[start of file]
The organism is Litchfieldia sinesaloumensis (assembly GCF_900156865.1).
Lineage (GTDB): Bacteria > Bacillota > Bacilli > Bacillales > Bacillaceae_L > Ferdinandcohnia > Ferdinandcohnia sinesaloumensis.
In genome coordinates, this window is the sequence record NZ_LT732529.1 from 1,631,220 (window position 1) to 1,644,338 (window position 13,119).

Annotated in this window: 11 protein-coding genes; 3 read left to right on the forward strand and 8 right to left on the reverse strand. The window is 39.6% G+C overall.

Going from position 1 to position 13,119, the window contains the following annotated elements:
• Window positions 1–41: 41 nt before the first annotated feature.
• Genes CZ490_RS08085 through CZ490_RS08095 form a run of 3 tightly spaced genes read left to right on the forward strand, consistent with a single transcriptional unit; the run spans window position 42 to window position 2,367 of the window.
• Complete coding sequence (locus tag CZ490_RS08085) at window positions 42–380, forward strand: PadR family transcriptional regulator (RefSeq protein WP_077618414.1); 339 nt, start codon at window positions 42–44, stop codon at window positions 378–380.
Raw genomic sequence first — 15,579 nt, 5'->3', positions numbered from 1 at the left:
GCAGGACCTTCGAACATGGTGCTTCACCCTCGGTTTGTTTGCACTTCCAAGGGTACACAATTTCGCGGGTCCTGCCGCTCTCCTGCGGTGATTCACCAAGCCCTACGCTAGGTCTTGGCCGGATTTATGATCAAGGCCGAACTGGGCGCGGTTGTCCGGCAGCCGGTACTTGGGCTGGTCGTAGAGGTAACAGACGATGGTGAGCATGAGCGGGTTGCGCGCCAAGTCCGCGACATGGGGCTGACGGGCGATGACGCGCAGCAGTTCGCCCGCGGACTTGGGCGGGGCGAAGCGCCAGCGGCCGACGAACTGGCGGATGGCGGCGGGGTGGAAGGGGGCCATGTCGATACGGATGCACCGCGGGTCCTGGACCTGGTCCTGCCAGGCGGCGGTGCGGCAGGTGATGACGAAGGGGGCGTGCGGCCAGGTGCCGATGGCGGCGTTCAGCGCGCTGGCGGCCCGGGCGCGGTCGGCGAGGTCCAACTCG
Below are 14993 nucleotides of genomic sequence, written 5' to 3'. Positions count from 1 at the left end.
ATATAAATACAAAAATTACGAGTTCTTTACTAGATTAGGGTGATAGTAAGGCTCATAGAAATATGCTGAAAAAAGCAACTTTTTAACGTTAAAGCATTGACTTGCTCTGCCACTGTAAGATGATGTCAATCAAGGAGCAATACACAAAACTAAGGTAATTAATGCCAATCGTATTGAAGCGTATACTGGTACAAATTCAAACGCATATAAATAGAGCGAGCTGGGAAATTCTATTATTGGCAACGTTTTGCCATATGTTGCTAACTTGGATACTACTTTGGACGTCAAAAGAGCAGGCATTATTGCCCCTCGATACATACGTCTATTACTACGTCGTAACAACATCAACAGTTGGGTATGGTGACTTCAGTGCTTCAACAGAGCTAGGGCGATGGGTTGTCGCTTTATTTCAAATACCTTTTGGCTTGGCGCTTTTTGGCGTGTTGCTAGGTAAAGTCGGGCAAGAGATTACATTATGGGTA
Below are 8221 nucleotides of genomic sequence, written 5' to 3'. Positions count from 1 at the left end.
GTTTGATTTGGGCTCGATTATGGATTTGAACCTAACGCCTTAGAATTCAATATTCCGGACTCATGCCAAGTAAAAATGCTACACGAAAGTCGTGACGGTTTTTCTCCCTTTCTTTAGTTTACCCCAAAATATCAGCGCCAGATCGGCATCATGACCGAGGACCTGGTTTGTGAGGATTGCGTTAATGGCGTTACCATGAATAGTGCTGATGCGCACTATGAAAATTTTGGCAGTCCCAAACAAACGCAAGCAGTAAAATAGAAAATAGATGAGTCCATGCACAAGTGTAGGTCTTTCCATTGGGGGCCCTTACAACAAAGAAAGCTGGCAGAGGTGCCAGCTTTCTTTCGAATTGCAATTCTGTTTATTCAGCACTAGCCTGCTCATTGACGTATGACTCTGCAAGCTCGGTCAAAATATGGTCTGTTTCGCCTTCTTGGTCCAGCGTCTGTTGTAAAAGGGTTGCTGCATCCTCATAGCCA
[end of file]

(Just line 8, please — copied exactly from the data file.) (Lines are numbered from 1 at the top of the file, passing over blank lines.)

• Complete coding sequence (locus tag CZ490_RS08085) at window positions 42–380, forward strand: PadR family transcriptional regulator (RefSeq protein WP_077618414.1); 339 nt, start codon at window positions 42–44, stop codon at window positions 378–380.